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Homekill beef - two small beef cattle for added complexity

Every year for the last seven years we have raised and killed a steer for beef.  I know this because I can count off the names of each of them, Trevor, Murray, Bruce, Bratwurst, Frankfurter, Romeo... and this year it was Monty's turn, but he was a bit small (being a jersey cross dexter), so we also killed a young heifer recently acquired (we named her Fatty, because she had been in the good paddock, she's a mini hereford cross lowline maybe).  Our butcher doesn't like to come out for animals under 200 kg, so we wanted to be sure it was worth his travel.

eight acres: homekill beef gets easier
Little Fatty heifer

eight acres: homekill beef gets easier
Monty the jersey/dexter steer - a bit small maybe

Having two animals killed on the same day was a challenge and took some planning.  First we had to dig an extra large hole for the inedible bits (head, hooves and guts).  And then we had to figure out how to keep the second animal calm while the butcher was working on the first one.  He likes to shoot one, process it, and then do the second one, that way the meat gets into the cold room as quickly as possible.  It takes him about an hour from shot to cold room, with very little help from us, this guy is a hard worker!

We set up a pen made from portable cattle panels, and enticed both animals into the pen.  Then we put a divider of panels to split the pen in half.  We put up a large tarpaulin across the front of the pen, so that neither animal could see what was happening.  When the butcher arrived, we showed him our set up and he told us to let the first animal out.  Monty came out and started calmly eating some grain from a dish, so he was a very easy shot for the butcher.

eight acres: homekill beef gets easier
one large hole

Fatty the heifer couldn't see what was going on, so she was quite happy in her pen with some hay until the butcher was ready for her.  He shot her in the pen and we dismantled it around her body.  We are pretty confident that neither animal was unduly stressed by this arrangement, which is our main aim.  Stress causes adrenaline to be released, and this can ruin the meat (causing dark cutters), so its entirely selfish, but also nice to know that Monty was born on our property, never left apart from some time on neighbour's paddocks, and died here without a care in the world, aged 2 and a bit.

Pete and I are becoming far less squeemish around this process.  I wasn't even upset when Monty was shot, just standing there admiring the butcher's perfect clean shot.  Then we looked in the severed head to count the number of teeth because I always wonder what that means.  The butcher cut open the stomachs so that we could scoop out all the half-digested grass and not fill up our hole too quickly and Pete and I were checking out the inside of the stomach and how it absorbs nutrients.  Our butcher said that some people just go inside and leave him to it, meanwhile here is both me and Pete asking him a million questions, poor guy!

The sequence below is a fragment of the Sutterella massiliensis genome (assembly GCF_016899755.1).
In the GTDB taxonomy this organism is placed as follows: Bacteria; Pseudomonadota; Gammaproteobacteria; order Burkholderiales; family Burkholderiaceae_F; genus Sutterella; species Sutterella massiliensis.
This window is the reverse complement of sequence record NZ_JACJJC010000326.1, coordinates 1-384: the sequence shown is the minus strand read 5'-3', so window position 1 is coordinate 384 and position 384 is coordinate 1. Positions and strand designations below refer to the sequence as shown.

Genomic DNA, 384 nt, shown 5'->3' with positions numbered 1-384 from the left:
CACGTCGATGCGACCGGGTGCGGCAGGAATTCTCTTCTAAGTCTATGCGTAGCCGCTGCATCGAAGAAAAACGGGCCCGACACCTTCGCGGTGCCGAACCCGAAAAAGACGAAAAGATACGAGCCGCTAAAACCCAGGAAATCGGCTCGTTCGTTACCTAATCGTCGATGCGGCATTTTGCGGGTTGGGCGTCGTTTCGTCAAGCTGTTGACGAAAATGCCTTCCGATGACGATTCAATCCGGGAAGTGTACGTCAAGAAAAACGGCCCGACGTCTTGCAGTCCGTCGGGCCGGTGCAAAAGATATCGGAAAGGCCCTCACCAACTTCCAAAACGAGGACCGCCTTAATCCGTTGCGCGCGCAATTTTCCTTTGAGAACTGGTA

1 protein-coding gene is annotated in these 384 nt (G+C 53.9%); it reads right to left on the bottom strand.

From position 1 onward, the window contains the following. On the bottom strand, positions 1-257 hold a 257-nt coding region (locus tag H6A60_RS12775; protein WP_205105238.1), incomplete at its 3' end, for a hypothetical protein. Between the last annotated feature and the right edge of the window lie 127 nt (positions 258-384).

eight acres: homekill beef gets easier
kidney fat for rendering to make more tallow soap

I think the first time you have a homekill done its very stressful and can be upsetting seeing the animal shot and cut up.  After a few experiences, you get used to it, you know what to expect, and how to prepare so that the butcher can just get on with his job.  It definitely gets easier, and you can focus on all that lovely meat!  I recommend having a good talk to your butcher before he comes out to find out how he would like you to prepare the animals.  Usually a pen away from the house and neighbours, but easy to get to by vehicle.  And don't keep the animals in there for too long (we had one in there overnight when we didn't know what we were doing, and he was STRESSED), timing is everything and it really helps to have tame cattle that will follow you for hay or grain.

We are looking forward to comparing the meat.  Our first ever steer, Trevor, was a jersey-cross, and his meat has been the best so far, so we wonder if Monty will be similar.  And Fatty just looked so tasty, and was on good green grass, surely her meat will be nice too.  She's also the first female we've had butchered.

eight acres: homekill beef gets easier
first carcass ready for the cold room

Have you had a home butcher?  Do you butcher your own?  Any tips?  Questions?

Other posts about homekill butchering:

Eight Acres: Home butcher vs meatworks

Eight Acres: Homekill beef - is it worth it?

Eight Acres: Rendering tallow in a slow cooker


  1. we've been 'eating our own' for generations (I've been a vegetarian for decades so its been a while since I've tasted any of them!)

    I must say --- I'm always intrigued by the breed choices --- I'm unsure about the viability of the mini breeds (dexter/mini hereford etc) for home kill (market results clearly indicate that they are not desirable in a sale yard...) --- and your experience here indicates why -- you have double the work (in raising/killing/processing... or what not) for half (if that) the product.... so I'm left unsure what the perceived benefits (apart for biodiversity and an interesting hobby) of these mini-breeds really are?**